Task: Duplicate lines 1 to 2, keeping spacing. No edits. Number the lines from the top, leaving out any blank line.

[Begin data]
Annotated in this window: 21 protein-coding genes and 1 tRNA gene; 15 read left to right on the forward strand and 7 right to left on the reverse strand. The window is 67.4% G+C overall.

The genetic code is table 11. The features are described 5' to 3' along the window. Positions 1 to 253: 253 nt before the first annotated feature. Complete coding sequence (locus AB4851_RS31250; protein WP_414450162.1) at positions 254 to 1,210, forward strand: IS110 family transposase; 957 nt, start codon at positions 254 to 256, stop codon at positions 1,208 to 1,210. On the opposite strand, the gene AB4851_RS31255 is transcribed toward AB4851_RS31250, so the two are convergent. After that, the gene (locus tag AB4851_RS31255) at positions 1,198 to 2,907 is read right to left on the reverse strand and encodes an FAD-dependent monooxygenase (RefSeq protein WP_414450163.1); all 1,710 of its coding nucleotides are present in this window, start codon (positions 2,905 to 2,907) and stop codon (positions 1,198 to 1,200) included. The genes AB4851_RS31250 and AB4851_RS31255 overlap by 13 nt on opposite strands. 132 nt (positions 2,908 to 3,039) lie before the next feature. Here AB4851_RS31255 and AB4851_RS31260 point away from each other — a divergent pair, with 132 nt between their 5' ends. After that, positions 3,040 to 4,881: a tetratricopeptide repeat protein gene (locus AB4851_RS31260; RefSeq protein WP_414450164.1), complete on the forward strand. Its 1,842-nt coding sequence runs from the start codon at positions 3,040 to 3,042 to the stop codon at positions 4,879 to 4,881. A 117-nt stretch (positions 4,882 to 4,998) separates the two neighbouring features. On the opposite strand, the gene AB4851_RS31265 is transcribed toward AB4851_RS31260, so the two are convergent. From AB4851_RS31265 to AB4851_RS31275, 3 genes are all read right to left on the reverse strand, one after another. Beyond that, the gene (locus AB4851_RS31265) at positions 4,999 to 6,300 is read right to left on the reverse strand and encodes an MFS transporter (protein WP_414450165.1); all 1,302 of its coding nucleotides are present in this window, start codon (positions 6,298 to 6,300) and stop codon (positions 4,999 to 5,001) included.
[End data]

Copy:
Annotated in this window: 21 protein-coding genes and 1 tRNA gene; 15 read left to right on the forward strand and 7 right to left on the reverse strand. The window is 67.4% G+C overall.

The genetic code is table 11. The features are described 5' to 3' along the window. Positions 1 to 253: 253 nt before the first annotated feature. Complete coding sequence (locus AB4851_RS31250; protein WP_414450162.1) at positions 254 to 1,210, forward strand: IS110 family transposase; 957 nt, start codon at positions 254 to 256, stop codon at positions 1,208 to 1,210. On the opposite strand, the gene AB4851_RS31255 is transcribed toward AB4851_RS31250, so the two are convergent. After that, the gene (locus tag AB4851_RS31255) at positions 1,198 to 2,907 is read right to left on the reverse strand and encodes an FAD-dependent monooxygenase (RefSeq protein WP_414450163.1); all 1,710 of its coding nucleotides are present in this window, start codon (positions 2,905 to 2,907) and stop codon (positions 1,198 to 1,200) included. The genes AB4851_RS31250 and AB4851_RS31255 overlap by 13 nt on opposite strands. 132 nt (positions 2,908 to 3,039) lie before the next feature. Here AB4851_RS31255 and AB4851_RS31260 point away from each other — a divergent pair, with 132 nt between their 5' ends. After that, positions 3,040 to 4,881: a tetratricopeptide repeat protein gene (locus AB4851_RS31260; RefSeq protein WP_414450164.1), complete on the forward strand. Its 1,842-nt coding sequence runs from the start codon at positions 3,040 to 3,042 to the stop codon at positions 4,879 to 4,881. A 117-nt stretch (positions 4,882 to 4,998) separates the two neighbouring features. On the opposite strand, the gene AB4851_RS31265 is transcribed toward AB4851_RS31260, so the two are convergent. From AB4851_RS31265 to AB4851_RS31275, 3 genes are all read right to left on the reverse strand, one after another. Beyond that, the gene (locus AB4851_RS31265) at positions 4,999 to 6,300 is read right to left on the reverse strand and encodes an MFS transporter (protein WP_414450165.1); all 1,302 of its coding nucleotides are present in this window, start codon (positions 6,298 to 6,300) and stop codon (positions 4,999 to 5,001) included.